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JBS ransomware attack is cautionary tale, which many experts have been warning about for years

Expert: It's not just large companies under attack
Posted at 5:17 PM, Jun 02, 2021
and last updated 2021-06-03 19:53:12-04

GREELEY, Colo. — JBS, the largest meat processing in the world, is not answering questions about whether they paid the ransom following a ransomware attack or if they rebuilt their systems from scratch.

Production at the facilities, including the meat packing plant in Greeley, is now back online, but the JBS story is a cautionary tale — one security experts say they've been warning people about for years.

These kinds of cyberattacks seem to be making headlines more and more often.

“The notoriety and the press tend to focus on the larger attacks,” said Scott Warner, president of Connecting Point, an IT services provider in Greeley that works with companies from 10 to 150 employees.

Cyber security experts, like Warner, says these kinds of attacks are just as prolific with small and medium-sized businesses.

“There’s lots of dollars and therefore lots of activity,” Warner said. “More entities to attack. It’s not if, but when. Cyber crime is constant and evolving.”

Warner says education, awareness and training are half the battle.

“Enforcing good password hygiene, making sure that networks are updated and protected on a continual basis, making sure two-factor authentication is enabled across remote access and logins and critical logins,” Warner said.

IN-DEPTH: What should you be doing to protect yourself from a cyberattack?

University of Denver law professor Bernard Chao agrees that companies have a responsibility to take measures to protect themselves and their clients.

“It also affects their employees and any number of companies that they have relationships with,” Chao said. "There’s a whole community of people involved.”

Chao says companies without cyber protections in place could be setting themselves up for lawsuits.

As for whether companies should pay the ransom, both Warner and Chao agree it’s not encouraged.

“As a general rule, we don’t want them to pay ransoms,” Chao said. “Because we encourage more people to do bad things.”

“If done right, an organization should not have to pay a ransom for getting their data back,” Warner said. “We should be able to recover those records.”

But that’s part of the problem for companies without systems in place to recover records and data. That lack of preparedness for an attack sometimes encourages secrecy among companies about ransom payouts.

“The reality here is that ransomware actors have found that big global corporates are really attractive and lucrative targets,” said Jason Crabtree, CEO of QOMPLX. “And they can continue to make a lot of money by pursuing the fact that they have historically relatively weak security programs in many cases and are very exploitable.”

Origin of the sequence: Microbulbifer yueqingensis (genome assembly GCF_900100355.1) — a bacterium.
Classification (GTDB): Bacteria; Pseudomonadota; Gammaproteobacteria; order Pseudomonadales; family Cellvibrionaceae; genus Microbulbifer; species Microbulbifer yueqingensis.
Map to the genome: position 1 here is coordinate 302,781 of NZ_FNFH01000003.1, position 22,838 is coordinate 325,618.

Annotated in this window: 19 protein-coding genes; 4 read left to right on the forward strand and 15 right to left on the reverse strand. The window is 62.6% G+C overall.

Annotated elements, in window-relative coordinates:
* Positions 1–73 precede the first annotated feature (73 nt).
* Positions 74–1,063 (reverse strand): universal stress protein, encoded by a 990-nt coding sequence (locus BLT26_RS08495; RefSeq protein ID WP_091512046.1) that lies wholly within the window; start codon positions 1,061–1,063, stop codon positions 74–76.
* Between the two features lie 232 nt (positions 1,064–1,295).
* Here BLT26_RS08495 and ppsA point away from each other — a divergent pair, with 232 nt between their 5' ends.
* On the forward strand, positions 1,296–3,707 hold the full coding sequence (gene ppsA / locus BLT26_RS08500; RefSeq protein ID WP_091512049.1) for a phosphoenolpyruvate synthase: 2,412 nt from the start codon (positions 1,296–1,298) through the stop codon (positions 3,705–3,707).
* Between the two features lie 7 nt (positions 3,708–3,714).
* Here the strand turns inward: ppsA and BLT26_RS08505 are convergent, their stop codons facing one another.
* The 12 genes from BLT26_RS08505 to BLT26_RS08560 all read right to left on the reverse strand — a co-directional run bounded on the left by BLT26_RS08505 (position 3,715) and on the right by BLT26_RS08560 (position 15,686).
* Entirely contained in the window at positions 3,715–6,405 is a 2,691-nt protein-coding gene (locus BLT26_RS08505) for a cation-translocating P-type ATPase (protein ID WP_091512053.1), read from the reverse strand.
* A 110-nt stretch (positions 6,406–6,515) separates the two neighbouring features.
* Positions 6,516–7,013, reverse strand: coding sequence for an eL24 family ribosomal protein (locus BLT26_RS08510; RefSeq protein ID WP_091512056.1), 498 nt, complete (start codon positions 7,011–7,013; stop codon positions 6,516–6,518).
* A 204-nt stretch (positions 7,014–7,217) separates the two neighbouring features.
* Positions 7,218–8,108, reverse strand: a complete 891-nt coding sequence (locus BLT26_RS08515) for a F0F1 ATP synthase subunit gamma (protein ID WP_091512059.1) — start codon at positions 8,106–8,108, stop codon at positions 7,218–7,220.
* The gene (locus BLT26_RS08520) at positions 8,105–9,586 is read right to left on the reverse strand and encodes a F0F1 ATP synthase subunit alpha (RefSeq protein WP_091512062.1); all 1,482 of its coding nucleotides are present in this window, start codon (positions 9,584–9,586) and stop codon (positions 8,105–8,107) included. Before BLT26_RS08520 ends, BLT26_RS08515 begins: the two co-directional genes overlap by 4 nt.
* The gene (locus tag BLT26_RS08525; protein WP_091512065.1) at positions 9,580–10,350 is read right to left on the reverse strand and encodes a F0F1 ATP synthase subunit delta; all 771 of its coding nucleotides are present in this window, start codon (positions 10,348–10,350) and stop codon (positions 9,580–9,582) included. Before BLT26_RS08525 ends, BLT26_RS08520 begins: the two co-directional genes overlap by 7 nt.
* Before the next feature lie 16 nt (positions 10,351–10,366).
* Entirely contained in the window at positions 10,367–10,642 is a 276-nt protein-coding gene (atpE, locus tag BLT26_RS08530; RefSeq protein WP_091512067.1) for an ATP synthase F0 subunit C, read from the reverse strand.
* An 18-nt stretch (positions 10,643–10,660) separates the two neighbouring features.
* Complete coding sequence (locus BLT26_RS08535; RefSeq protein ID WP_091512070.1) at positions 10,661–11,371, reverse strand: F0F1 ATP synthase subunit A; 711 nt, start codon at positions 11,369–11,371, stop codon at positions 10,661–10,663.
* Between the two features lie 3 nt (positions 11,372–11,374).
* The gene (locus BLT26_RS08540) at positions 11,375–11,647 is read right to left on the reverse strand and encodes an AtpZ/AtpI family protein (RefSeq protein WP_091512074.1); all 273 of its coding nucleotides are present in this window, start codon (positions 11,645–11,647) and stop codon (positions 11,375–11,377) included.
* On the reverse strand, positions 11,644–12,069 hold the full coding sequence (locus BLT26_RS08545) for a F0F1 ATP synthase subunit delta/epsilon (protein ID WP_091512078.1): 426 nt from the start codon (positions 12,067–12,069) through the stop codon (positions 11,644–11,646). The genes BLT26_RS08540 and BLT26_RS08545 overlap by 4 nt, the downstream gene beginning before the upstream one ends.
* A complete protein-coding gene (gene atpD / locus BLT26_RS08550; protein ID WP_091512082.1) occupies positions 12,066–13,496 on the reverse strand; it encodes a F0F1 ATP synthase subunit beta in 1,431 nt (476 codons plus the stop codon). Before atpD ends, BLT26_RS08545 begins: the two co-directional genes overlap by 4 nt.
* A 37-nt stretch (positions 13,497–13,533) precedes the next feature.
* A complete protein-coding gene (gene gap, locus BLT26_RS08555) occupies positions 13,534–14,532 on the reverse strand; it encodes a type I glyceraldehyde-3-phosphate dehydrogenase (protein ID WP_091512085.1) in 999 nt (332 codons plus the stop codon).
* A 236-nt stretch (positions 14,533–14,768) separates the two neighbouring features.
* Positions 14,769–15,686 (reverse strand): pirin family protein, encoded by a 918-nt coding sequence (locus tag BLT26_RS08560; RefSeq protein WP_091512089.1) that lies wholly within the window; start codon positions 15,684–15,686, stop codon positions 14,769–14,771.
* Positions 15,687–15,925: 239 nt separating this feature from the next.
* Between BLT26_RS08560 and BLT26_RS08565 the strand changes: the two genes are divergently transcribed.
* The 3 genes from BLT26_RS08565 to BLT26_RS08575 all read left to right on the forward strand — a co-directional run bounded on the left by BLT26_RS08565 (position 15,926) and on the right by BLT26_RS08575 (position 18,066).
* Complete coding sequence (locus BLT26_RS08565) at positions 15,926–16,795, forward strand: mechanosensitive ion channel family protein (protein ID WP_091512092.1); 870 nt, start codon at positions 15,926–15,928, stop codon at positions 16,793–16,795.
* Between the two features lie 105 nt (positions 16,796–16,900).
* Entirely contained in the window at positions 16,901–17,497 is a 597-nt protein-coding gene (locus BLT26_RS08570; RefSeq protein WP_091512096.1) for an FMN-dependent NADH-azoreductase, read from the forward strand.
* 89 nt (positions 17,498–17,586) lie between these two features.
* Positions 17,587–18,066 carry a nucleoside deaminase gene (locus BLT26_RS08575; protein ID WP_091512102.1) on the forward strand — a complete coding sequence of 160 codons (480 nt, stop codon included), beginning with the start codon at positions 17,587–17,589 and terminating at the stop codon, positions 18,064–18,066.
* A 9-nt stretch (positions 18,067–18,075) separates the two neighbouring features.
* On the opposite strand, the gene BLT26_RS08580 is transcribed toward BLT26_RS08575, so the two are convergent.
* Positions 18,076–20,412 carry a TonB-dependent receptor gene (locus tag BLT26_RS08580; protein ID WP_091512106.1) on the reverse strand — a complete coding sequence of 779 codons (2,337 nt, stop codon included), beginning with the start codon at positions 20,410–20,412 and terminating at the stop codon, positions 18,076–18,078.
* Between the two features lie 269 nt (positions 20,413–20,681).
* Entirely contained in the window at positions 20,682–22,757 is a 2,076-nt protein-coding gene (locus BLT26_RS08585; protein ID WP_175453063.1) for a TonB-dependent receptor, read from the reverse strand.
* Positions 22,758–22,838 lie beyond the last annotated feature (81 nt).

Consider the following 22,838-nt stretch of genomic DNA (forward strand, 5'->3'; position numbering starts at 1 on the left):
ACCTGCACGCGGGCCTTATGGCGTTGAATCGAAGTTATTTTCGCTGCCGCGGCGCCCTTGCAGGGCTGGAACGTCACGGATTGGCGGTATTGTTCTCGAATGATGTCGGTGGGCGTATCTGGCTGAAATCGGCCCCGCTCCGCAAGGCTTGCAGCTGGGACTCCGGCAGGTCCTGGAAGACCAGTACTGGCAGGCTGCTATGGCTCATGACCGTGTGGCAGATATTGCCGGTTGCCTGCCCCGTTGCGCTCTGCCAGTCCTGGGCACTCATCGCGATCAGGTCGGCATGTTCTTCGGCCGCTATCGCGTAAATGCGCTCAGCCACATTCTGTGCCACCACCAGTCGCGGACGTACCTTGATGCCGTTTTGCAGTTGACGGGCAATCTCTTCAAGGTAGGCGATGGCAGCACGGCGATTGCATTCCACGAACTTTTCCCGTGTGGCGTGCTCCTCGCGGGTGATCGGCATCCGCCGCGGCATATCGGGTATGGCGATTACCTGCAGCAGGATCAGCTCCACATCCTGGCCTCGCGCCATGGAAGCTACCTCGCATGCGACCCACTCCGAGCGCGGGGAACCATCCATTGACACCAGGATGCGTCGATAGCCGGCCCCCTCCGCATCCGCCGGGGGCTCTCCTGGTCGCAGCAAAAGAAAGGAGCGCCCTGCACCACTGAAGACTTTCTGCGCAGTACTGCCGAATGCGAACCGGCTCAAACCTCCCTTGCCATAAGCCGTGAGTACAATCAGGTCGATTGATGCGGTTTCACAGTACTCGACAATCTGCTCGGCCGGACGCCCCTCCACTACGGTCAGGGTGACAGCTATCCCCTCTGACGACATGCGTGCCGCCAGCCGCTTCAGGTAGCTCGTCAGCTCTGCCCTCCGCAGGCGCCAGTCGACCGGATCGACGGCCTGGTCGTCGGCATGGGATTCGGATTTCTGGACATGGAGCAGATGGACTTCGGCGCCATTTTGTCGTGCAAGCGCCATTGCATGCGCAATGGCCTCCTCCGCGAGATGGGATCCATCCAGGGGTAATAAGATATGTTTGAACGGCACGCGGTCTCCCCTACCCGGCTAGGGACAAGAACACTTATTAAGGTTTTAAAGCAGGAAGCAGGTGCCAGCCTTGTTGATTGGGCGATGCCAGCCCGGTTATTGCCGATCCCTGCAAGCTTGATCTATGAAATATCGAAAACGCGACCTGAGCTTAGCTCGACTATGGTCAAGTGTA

Crabtree says that encourages the secrecy.

“We do have to have a culture that says we're going to talk about every one of these events that happens. We're going to log it. We're going to know that it's occurring because there are a lot more ransomware events that have been going on that don't get discussed than those that do,” Crabtree said. “And that really has led to this culture of secrecy. And that's not a solution that's going to lead to the long-term confidence that every consumer should have and the institutions that are important to their own families and to their own wellbeing.”

Chao agrees.

“We can’t send a survey that says, 'How many of you are keeping a secret that you’ve been hacked and have paid ransomware?' They’re not going to answer that question,” Chao said.

For many experts, the bottom line is companies should be investing in due care to mitigate any breach.

“Understanding how to temper the carnage when it happens,” Warner said. “Sometimes organizations have to learn the hard way.”

The Federal Bureau of Investigation released on Wednesday the following statement on the JBS attack:

"As the lead federal investigative agency fighting cyber threats, combating cybercrime is one of the FBI’s highest priorities. We have attributed the JBS attack to REvil and Sodinokibi and are working diligently to bring the threat actors to justice. We continue to focus our efforts on imposing risk and consequences and holding the responsible cyber actors accountable. Our private sector partnerships are essential to responding quickly when a cyber intrusion occurs and providing support to victims affected by our cyber adversaries. A cyberattack on one is an attack on us all. We encourage any entity that is the victim of a cyberattack to immediately notify the FBI through one of our 56 field offices."